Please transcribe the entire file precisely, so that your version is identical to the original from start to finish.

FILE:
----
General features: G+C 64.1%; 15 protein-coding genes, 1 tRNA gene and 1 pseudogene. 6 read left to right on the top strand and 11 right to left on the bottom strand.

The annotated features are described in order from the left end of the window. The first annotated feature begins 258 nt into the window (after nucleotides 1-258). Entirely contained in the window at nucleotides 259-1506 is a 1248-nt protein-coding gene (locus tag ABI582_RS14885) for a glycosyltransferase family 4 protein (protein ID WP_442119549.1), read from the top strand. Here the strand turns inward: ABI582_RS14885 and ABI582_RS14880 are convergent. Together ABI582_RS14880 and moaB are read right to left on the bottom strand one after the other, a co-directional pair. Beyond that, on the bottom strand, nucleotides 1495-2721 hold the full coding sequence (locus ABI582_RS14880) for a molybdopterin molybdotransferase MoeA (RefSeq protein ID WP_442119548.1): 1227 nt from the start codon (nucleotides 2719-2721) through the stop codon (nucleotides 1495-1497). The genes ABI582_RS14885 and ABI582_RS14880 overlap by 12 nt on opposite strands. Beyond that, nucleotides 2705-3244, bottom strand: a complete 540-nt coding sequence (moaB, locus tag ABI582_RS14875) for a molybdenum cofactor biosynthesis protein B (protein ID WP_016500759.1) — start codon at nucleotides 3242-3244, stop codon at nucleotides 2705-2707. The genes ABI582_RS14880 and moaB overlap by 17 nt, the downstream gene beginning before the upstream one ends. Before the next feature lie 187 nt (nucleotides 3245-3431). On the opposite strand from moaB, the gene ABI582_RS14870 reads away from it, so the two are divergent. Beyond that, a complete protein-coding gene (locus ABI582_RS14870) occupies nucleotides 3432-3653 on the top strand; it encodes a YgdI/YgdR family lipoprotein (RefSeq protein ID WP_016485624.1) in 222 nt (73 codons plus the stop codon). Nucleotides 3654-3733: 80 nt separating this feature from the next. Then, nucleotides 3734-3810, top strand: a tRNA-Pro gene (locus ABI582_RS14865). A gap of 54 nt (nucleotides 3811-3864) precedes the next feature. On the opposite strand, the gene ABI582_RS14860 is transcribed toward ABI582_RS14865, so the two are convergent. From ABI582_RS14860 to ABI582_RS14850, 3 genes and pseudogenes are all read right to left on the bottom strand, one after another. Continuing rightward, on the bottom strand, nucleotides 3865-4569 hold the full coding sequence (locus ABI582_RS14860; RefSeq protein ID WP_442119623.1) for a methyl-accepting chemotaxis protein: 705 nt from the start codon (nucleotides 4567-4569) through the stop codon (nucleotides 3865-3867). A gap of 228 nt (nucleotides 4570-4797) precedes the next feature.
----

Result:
General features: G+C 64.1%; 15 protein-coding genes, 1 tRNA gene and 1 pseudogene. 6 read left to right on the top strand and 11 right to left on the bottom strand.

The annotated features are described in order from the left end of the window. The first annotated feature begins 258 nt into the window (after nucleotides 1-258). Entirely contained in the window at nucleotides 259-1506 is a 1248-nt protein-coding gene (locus tag ABI582_RS14885) for a glycosyltransferase family 4 protein (protein ID WP_442119549.1), read from the top strand. Here the strand turns inward: ABI582_RS14885 and ABI582_RS14880 are convergent. Together ABI582_RS14880 and moaB are read right to left on the bottom strand one after the other, a co-directional pair. Beyond that, on the bottom strand, nucleotides 1495-2721 hold the full coding sequence (locus ABI582_RS14880) for a molybdopterin molybdotransferase MoeA (RefSeq protein ID WP_442119548.1): 1227 nt from the start codon (nucleotides 2719-2721) through the stop codon (nucleotides 1495-1497). The genes ABI582_RS14885 and ABI582_RS14880 overlap by 12 nt on opposite strands. Beyond that, nucleotides 2705-3244, bottom strand: a complete 540-nt coding sequence (moaB, locus tag ABI582_RS14875) for a molybdenum cofactor biosynthesis protein B (protein ID WP_016500759.1) — start codon at nucleotides 3242-3244, stop codon at nucleotides 2705-2707. The genes ABI582_RS14880 and moaB overlap by 17 nt, the downstream gene beginning before the upstream one ends. Before the next feature lie 187 nt (nucleotides 3245-3431). On the opposite strand from moaB, the gene ABI582_RS14870 reads away from it, so the two are divergent. Beyond that, a complete protein-coding gene (locus ABI582_RS14870) occupies nucleotides 3432-3653 on the top strand; it encodes a YgdI/YgdR family lipoprotein (RefSeq protein ID WP_016485624.1) in 222 nt (73 codons plus the stop codon). Nucleotides 3654-3733: 80 nt separating this feature from the next. Then, nucleotides 3734-3810, top strand: a tRNA-Pro gene (locus ABI582_RS14865). A gap of 54 nt (nucleotides 3811-3864) precedes the next feature. On the opposite strand, the gene ABI582_RS14860 is transcribed toward ABI582_RS14865, so the two are convergent. From ABI582_RS14860 to ABI582_RS14850, 3 genes and pseudogenes are all read right to left on the bottom strand, one after another. Continuing rightward, on the bottom strand, nucleotides 3865-4569 hold the full coding sequence (locus ABI582_RS14860; RefSeq protein ID WP_442119623.1) for a methyl-accepting chemotaxis protein: 705 nt from the start codon (nucleotides 4567-4569) through the stop codon (nucleotides 3865-3867). A gap of 228 nt (nucleotides 4570-4797) precedes the next feature.